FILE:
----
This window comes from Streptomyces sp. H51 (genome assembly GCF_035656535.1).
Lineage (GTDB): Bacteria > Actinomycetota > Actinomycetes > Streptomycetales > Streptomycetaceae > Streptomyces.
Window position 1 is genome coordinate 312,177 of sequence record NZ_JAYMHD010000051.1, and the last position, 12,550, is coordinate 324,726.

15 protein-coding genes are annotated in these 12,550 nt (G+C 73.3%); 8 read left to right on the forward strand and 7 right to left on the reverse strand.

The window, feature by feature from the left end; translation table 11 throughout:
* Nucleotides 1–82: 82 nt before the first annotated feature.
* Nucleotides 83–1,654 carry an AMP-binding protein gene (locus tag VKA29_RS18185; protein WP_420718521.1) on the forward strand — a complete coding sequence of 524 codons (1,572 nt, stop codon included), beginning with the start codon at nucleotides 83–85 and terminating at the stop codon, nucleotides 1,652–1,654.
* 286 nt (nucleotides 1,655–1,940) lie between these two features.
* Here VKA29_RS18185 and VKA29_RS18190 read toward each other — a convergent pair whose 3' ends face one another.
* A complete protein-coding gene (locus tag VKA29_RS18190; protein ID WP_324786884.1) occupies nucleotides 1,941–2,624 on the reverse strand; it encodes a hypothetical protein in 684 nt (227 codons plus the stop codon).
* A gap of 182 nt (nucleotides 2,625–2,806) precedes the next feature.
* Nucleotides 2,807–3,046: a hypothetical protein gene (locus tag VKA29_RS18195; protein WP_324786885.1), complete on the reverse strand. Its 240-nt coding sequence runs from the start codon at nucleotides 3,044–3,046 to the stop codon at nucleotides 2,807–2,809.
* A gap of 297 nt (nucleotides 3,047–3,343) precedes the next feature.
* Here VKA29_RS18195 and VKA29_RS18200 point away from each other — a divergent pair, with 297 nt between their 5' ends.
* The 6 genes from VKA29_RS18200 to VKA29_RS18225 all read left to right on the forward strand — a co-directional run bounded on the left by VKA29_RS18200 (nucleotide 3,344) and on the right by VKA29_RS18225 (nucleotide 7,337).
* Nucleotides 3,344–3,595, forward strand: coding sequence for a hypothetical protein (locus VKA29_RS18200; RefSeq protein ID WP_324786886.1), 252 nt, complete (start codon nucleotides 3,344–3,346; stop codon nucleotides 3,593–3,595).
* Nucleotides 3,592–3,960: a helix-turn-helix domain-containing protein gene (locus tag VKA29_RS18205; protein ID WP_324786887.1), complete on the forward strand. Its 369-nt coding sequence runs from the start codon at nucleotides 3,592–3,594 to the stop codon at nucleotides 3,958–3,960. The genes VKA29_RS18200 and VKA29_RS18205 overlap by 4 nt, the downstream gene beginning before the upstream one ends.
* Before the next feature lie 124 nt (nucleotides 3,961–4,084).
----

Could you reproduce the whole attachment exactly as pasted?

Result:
This window comes from Streptomyces sp. H51 (genome assembly GCF_035656535.1).
Lineage (GTDB): Bacteria > Actinomycetota > Actinomycetes > Streptomycetales > Streptomycetaceae > Streptomyces.
Window position 1 is genome coordinate 312,177 of sequence record NZ_JAYMHD010000051.1, and the last position, 12,550, is coordinate 324,726.

15 protein-coding genes are annotated in these 12,550 nt (G+C 73.3%); 8 read left to right on the forward strand and 7 right to left on the reverse strand.

The window, feature by feature from the left end; translation table 11 throughout:
* Nucleotides 1–82: 82 nt before the first annotated feature.
* Nucleotides 83–1,654 carry an AMP-binding protein gene (locus tag VKA29_RS18185; protein WP_420718521.1) on the forward strand — a complete coding sequence of 524 codons (1,572 nt, stop codon included), beginning with the start codon at nucleotides 83–85 and terminating at the stop codon, nucleotides 1,652–1,654.
* 286 nt (nucleotides 1,655–1,940) lie between these two features.
* Here VKA29_RS18185 and VKA29_RS18190 read toward each other — a convergent pair whose 3' ends face one another.
* A complete protein-coding gene (locus tag VKA29_RS18190; protein ID WP_324786884.1) occupies nucleotides 1,941–2,624 on the reverse strand; it encodes a hypothetical protein in 684 nt (227 codons plus the stop codon).
* A gap of 182 nt (nucleotides 2,625–2,806) precedes the next feature.
* Nucleotides 2,807–3,046: a hypothetical protein gene (locus tag VKA29_RS18195; protein WP_324786885.1), complete on the reverse strand. Its 240-nt coding sequence runs from the start codon at nucleotides 3,044–3,046 to the stop codon at nucleotides 2,807–2,809.
* A gap of 297 nt (nucleotides 3,047–3,343) precedes the next feature.
* Here VKA29_RS18195 and VKA29_RS18200 point away from each other — a divergent pair, with 297 nt between their 5' ends.
* The 6 genes from VKA29_RS18200 to VKA29_RS18225 all read left to right on the forward strand — a co-directional run bounded on the left by VKA29_RS18200 (nucleotide 3,344) and on the right by VKA29_RS18225 (nucleotide 7,337).
* Nucleotides 3,344–3,595, forward strand: coding sequence for a hypothetical protein (locus VKA29_RS18200; RefSeq protein ID WP_324786886.1), 252 nt, complete (start codon nucleotides 3,344–3,346; stop codon nucleotides 3,593–3,595).
* Nucleotides 3,592–3,960: a helix-turn-helix domain-containing protein gene (locus tag VKA29_RS18205; protein ID WP_324786887.1), complete on the forward strand. Its 369-nt coding sequence runs from the start codon at nucleotides 3,592–3,594 to the stop codon at nucleotides 3,958–3,960. The genes VKA29_RS18200 and VKA29_RS18205 overlap by 4 nt, the downstream gene beginning before the upstream one ends.
* Before the next feature lie 124 nt (nucleotides 3,961–4,084).